Just over three months into 2022, Sydney, Australia, has already received a year’s worth of rain. The recent deluge brought more flooding to the already rain-soaked southern and central coasts of New South Wales, prompting evacuations.
On April 7, torrential downpours brought a month’s worth of precipitation—more than 100 millimeters (4 inches) —to parts of the city. The storm pushed rain gauges past 1,223 millimeters (48 inches) for the year, leaving them 10 millimeters (0.4 inches) above the mean annual rainfall in early April.
The excessive rain began in late 2021 with the rainiest November on record. It continued with more rain and flooding in February and March 2022. On March 9, Australia declared a national emergency.
The ground was saturated and rivers were swollen when the Operational Land Imager-2 (OLI-2) on Landsat 9 acquired these images on April 4, 2022. The ongoing impacts of flooding can be seen in the muddy rivers, inundated land, and sediment plumes draining from rivers along the coast.
Near the top of the above image, north of Newcastle, a large lobe of brown floodwater has inundated the Hunter Wetlands. A plume of sediment can also be seen discharging from the mouth of the Hunter River and flowing along the beach in Worimi National Park. Sydney and its harbor can be seen at the bottom left of the image. North of Sydney are the brown, sediment-laden waters of the Hawkesbury River, which is seen in more detail in the image below.
The Hawkesbury River originates to the west, where the Colo and Nepean rivers join. Areas of the Hawkesbury-Nepean Valley were some of the hardest hit in the March 2022 floods, which left thousands of homes damaged and uninhabitable.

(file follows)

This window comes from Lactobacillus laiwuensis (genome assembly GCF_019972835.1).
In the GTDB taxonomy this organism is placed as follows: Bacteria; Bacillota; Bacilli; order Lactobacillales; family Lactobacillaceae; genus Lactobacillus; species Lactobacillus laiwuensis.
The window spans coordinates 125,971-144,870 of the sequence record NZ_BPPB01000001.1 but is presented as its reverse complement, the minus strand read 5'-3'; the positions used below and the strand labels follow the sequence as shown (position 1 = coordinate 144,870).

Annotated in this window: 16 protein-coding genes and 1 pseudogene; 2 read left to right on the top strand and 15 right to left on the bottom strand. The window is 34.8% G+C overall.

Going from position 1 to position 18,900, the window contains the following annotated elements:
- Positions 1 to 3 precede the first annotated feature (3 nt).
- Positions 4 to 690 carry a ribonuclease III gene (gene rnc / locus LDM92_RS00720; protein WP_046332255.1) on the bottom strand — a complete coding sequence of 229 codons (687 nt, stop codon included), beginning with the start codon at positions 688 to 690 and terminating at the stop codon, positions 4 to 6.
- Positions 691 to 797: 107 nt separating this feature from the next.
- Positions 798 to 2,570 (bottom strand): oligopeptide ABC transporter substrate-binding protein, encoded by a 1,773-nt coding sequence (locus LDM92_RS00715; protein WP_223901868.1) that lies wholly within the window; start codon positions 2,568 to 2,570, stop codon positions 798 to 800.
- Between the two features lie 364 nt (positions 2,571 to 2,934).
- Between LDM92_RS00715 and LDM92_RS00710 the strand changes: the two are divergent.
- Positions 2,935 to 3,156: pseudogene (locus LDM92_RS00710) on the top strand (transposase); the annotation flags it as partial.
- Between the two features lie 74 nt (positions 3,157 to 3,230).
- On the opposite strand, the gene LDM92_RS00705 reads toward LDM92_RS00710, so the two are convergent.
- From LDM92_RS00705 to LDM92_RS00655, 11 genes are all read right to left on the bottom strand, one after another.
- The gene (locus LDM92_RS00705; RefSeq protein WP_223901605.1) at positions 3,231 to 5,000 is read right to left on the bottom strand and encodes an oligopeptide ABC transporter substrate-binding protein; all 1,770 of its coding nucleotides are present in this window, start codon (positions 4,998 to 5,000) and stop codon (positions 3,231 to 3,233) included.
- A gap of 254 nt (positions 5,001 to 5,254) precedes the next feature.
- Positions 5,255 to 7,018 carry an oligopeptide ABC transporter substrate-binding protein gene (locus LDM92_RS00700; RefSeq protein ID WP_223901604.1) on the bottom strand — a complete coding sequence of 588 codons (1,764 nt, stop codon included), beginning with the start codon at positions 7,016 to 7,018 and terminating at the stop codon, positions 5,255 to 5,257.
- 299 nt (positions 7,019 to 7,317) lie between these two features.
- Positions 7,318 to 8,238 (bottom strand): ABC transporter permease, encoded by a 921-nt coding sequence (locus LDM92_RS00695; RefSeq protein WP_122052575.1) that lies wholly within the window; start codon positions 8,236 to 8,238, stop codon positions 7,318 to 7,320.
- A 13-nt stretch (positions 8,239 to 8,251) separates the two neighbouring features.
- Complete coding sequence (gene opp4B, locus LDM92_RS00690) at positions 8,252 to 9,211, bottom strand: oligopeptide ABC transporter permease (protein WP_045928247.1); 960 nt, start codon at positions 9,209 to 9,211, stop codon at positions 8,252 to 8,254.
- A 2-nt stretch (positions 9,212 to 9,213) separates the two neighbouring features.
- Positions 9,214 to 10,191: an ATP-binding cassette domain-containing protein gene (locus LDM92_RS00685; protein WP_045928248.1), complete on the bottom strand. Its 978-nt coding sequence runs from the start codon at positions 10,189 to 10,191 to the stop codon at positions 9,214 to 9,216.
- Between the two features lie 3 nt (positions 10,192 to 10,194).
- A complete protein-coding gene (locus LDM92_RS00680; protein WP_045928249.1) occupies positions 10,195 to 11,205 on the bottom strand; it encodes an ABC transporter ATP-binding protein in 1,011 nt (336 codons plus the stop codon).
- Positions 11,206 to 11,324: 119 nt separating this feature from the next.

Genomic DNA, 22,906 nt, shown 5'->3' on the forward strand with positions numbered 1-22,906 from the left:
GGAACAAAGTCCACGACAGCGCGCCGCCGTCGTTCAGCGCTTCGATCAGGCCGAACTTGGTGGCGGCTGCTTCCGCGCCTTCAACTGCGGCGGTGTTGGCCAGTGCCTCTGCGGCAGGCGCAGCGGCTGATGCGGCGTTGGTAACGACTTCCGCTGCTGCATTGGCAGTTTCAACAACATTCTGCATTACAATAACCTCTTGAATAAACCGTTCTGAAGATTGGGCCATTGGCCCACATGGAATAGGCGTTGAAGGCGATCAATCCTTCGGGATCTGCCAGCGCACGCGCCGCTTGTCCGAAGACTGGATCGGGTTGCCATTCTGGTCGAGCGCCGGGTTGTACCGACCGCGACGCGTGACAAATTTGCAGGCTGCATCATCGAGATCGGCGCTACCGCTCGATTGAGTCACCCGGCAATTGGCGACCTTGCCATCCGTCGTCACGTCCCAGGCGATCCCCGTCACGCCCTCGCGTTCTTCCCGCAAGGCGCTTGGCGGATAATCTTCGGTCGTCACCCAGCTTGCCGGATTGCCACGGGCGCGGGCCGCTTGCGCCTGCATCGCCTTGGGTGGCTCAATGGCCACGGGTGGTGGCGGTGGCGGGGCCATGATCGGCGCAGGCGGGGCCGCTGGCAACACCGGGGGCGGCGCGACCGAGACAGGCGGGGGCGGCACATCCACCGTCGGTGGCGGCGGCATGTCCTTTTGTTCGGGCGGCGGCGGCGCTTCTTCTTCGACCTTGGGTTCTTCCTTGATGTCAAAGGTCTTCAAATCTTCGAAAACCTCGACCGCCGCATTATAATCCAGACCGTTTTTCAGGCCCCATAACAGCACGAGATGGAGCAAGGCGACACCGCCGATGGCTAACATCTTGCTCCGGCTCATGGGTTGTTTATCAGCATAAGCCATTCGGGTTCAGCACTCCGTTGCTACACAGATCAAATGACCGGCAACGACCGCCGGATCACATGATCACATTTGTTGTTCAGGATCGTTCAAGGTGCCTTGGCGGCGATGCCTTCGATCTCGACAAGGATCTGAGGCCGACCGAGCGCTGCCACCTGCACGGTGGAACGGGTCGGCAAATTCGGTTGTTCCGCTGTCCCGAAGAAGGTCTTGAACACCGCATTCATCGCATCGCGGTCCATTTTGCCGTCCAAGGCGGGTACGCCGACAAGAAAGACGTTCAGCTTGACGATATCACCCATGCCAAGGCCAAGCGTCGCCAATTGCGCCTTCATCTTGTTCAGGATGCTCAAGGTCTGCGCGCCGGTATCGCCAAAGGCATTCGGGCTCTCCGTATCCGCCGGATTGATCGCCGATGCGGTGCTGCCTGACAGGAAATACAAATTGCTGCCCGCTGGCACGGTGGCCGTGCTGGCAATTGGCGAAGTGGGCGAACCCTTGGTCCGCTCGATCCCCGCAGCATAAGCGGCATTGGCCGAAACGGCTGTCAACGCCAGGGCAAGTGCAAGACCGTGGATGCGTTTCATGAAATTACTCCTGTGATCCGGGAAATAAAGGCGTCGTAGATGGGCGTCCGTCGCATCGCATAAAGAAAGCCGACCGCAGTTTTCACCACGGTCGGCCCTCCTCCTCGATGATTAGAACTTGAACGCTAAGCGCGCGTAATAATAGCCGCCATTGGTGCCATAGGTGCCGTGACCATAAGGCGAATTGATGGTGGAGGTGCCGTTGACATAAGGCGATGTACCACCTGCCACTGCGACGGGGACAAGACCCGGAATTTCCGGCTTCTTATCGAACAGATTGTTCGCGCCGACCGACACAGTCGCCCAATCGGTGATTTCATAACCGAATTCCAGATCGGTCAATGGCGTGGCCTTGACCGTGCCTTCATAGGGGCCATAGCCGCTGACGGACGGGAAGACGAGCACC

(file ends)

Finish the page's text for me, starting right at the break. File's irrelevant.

Several climate systems influence Australia’s weather. The El Niño Southern Oscillation (ENSO), a coupled atmospheric and ocean circulation pattern in the tropical Pacific. It is currently in its La Niña phase, which typically brings more rain and cooler temperatures to eastern Australia. The Southern Annular Mode (SAM) describes the north or south movement of strong westerly winds in the Southern Hemisphere. With the winds farther south, the SAM has recently been in a positive phase, which increases rainfall in eastern Australia in the summer. The interaction of the two climate modes exacerbates the amount of moisture in the atmosphere available for precipitation, according to research by team at Australian National University, CSIRO, and the University of New South Wales.
The extreme precipitation in the summer of 2021–22 comes after a three-decade period when southeastern Australia has seen an overall decline in rainfall, according to Australia’s Bureau of Meteorology. However, the distribution of rainfall throughout the year has also changed, with summer rains intensifying, winter rains decreasing, and the intensity of short-duration, heavy rainfall increasing.
NASA Earth Observatory image by Joshua Stevens, using Landsat data from the U.S. Geological Survey. Story by Sara E. Pratt.